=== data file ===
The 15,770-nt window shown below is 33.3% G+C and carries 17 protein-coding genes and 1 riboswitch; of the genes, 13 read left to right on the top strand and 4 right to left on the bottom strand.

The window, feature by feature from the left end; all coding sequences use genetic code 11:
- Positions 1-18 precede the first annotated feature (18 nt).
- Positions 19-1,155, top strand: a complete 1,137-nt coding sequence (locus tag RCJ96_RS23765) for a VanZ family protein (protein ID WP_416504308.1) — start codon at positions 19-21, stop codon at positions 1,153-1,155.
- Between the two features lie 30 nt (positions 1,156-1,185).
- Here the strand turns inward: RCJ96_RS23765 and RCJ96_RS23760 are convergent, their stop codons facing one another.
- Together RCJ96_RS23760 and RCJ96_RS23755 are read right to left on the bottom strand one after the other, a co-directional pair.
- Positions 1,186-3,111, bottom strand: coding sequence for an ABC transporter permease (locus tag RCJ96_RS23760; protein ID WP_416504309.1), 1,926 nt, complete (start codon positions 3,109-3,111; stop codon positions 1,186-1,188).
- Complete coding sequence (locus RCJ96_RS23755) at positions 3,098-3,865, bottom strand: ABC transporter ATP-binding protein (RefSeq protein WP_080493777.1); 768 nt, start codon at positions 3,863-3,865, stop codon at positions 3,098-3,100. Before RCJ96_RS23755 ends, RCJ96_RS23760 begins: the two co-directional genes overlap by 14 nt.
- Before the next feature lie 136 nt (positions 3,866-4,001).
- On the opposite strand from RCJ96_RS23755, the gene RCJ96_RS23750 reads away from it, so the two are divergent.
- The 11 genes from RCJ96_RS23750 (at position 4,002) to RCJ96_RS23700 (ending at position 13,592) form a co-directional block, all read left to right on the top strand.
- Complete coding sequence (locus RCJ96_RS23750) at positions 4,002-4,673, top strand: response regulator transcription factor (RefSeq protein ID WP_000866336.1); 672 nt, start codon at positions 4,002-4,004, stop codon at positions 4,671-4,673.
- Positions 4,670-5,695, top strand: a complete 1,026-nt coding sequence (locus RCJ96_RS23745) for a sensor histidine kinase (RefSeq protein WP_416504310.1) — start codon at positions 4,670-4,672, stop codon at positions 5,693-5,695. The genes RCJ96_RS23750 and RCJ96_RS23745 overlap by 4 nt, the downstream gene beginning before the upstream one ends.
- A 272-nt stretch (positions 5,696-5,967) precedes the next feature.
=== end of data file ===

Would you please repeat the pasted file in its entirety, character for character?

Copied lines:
The 15,770-nt window shown below is 33.3% G+C and carries 17 protein-coding genes and 1 riboswitch; of the genes, 13 read left to right on the top strand and 4 right to left on the bottom strand.

The window, feature by feature from the left end; all coding sequences use genetic code 11:
- Positions 1-18 precede the first annotated feature (18 nt).
- Positions 19-1,155, top strand: a complete 1,137-nt coding sequence (locus tag RCJ96_RS23765) for a VanZ family protein (protein ID WP_416504308.1) — start codon at positions 19-21, stop codon at positions 1,153-1,155.
- Between the two features lie 30 nt (positions 1,156-1,185).
- Here the strand turns inward: RCJ96_RS23765 and RCJ96_RS23760 are convergent, their stop codons facing one another.
- Together RCJ96_RS23760 and RCJ96_RS23755 are read right to left on the bottom strand one after the other, a co-directional pair.
- Positions 1,186-3,111, bottom strand: coding sequence for an ABC transporter permease (locus tag RCJ96_RS23760; protein ID WP_416504309.1), 1,926 nt, complete (start codon positions 3,109-3,111; stop codon positions 1,186-1,188).
- Complete coding sequence (locus RCJ96_RS23755) at positions 3,098-3,865, bottom strand: ABC transporter ATP-binding protein (RefSeq protein WP_080493777.1); 768 nt, start codon at positions 3,863-3,865, stop codon at positions 3,098-3,100. Before RCJ96_RS23755 ends, RCJ96_RS23760 begins: the two co-directional genes overlap by 14 nt.
- Before the next feature lie 136 nt (positions 3,866-4,001).
- On the opposite strand from RCJ96_RS23755, the gene RCJ96_RS23750 reads away from it, so the two are divergent.
- The 11 genes from RCJ96_RS23750 (at position 4,002) to RCJ96_RS23700 (ending at position 13,592) form a co-directional block, all read left to right on the top strand.
- Complete coding sequence (locus RCJ96_RS23750) at positions 4,002-4,673, top strand: response regulator transcription factor (RefSeq protein ID WP_000866336.1); 672 nt, start codon at positions 4,002-4,004, stop codon at positions 4,671-4,673.
- Positions 4,670-5,695, top strand: a complete 1,026-nt coding sequence (locus RCJ96_RS23745) for a sensor histidine kinase (RefSeq protein WP_416504310.1) — start codon at positions 4,670-4,672, stop codon at positions 5,693-5,695. The genes RCJ96_RS23750 and RCJ96_RS23745 overlap by 4 nt, the downstream gene beginning before the upstream one ends.
- A 272-nt stretch (positions 5,696-5,967) precedes the next feature.